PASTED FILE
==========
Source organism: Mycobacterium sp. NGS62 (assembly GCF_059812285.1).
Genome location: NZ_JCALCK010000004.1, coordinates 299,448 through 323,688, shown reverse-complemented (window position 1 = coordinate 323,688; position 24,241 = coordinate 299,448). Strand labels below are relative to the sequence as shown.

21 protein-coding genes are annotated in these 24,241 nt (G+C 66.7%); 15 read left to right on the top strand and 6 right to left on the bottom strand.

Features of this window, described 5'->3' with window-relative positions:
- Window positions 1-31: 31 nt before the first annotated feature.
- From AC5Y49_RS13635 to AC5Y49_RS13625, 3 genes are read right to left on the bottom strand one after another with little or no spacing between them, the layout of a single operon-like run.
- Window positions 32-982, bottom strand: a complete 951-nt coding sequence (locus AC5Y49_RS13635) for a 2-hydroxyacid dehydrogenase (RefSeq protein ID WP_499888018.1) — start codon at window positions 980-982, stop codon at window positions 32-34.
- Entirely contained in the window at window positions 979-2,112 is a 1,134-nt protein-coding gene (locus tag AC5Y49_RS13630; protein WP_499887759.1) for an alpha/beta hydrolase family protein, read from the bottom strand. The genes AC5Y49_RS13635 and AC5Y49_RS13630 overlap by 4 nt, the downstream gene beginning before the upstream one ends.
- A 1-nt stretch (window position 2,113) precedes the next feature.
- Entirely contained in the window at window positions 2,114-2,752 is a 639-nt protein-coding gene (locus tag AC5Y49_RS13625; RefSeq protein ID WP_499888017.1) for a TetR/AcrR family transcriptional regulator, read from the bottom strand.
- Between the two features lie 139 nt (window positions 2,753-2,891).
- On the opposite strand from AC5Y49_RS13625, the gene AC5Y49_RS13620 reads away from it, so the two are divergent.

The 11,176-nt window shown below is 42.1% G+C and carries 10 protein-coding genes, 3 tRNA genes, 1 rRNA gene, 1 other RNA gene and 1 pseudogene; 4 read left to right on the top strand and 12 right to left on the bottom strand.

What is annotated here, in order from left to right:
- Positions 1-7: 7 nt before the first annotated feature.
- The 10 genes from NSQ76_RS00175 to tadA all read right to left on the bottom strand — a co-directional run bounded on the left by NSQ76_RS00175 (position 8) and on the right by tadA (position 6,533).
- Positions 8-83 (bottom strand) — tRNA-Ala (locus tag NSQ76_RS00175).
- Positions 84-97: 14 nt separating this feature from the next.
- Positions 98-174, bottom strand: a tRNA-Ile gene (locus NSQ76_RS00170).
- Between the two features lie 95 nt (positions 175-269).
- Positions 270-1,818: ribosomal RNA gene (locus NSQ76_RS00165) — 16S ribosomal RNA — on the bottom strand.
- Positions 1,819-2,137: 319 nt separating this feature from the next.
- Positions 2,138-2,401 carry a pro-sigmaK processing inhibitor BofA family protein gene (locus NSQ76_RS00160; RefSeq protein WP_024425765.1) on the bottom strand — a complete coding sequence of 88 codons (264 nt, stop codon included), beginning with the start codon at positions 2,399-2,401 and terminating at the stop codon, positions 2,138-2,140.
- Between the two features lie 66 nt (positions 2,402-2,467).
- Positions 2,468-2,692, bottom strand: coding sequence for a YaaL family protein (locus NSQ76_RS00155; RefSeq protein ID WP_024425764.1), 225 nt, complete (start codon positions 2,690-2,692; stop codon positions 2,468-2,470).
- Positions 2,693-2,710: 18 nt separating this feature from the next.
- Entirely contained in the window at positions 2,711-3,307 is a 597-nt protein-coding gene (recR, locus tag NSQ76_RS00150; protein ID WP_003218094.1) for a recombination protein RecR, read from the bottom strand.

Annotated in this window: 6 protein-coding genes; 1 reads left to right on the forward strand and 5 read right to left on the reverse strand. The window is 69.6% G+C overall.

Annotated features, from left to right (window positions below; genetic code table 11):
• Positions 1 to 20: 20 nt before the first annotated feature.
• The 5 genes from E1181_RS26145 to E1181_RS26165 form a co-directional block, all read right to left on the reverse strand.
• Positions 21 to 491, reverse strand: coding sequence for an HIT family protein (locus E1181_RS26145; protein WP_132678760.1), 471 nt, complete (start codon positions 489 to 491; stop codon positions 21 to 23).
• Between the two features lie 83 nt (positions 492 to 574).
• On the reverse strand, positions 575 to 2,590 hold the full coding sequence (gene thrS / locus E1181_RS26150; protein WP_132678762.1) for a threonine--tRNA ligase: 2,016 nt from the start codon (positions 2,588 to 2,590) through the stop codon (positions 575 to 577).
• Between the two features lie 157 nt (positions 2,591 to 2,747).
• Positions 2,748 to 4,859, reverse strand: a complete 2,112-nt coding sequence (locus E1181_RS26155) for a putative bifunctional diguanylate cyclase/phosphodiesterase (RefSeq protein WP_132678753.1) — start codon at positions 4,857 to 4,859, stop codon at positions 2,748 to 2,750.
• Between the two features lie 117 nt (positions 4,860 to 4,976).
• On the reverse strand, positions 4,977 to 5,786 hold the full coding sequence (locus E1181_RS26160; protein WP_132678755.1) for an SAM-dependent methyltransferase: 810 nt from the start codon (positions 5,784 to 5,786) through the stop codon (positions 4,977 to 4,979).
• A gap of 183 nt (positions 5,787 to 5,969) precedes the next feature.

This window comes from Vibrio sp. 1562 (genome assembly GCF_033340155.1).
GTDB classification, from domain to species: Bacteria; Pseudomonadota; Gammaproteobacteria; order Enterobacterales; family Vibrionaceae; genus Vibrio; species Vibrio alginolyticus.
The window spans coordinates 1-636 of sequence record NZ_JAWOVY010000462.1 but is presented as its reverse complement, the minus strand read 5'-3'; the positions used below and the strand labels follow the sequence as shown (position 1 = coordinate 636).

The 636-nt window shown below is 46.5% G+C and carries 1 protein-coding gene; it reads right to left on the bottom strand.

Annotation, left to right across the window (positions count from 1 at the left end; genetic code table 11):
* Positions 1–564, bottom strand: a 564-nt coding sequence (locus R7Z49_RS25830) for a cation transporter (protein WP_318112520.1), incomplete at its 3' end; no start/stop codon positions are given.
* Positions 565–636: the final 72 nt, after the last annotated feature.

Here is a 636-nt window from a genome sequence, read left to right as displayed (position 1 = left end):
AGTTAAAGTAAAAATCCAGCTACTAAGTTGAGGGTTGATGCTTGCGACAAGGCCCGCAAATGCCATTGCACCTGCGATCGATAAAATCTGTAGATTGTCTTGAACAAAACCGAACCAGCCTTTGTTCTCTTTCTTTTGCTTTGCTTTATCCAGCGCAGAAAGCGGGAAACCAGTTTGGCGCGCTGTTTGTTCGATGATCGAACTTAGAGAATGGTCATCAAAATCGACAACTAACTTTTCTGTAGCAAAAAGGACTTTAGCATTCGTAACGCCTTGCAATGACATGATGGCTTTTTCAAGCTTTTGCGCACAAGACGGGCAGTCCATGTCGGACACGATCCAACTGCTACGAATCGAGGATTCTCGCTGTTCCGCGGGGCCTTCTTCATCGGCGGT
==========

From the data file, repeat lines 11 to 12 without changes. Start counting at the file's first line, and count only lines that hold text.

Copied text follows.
- Between the two features lie 139 nt (window positions 2,753-2,891).
- On the opposite strand from AC5Y49_RS13625, the gene AC5Y49_RS13620 reads away from it, so the two are divergent.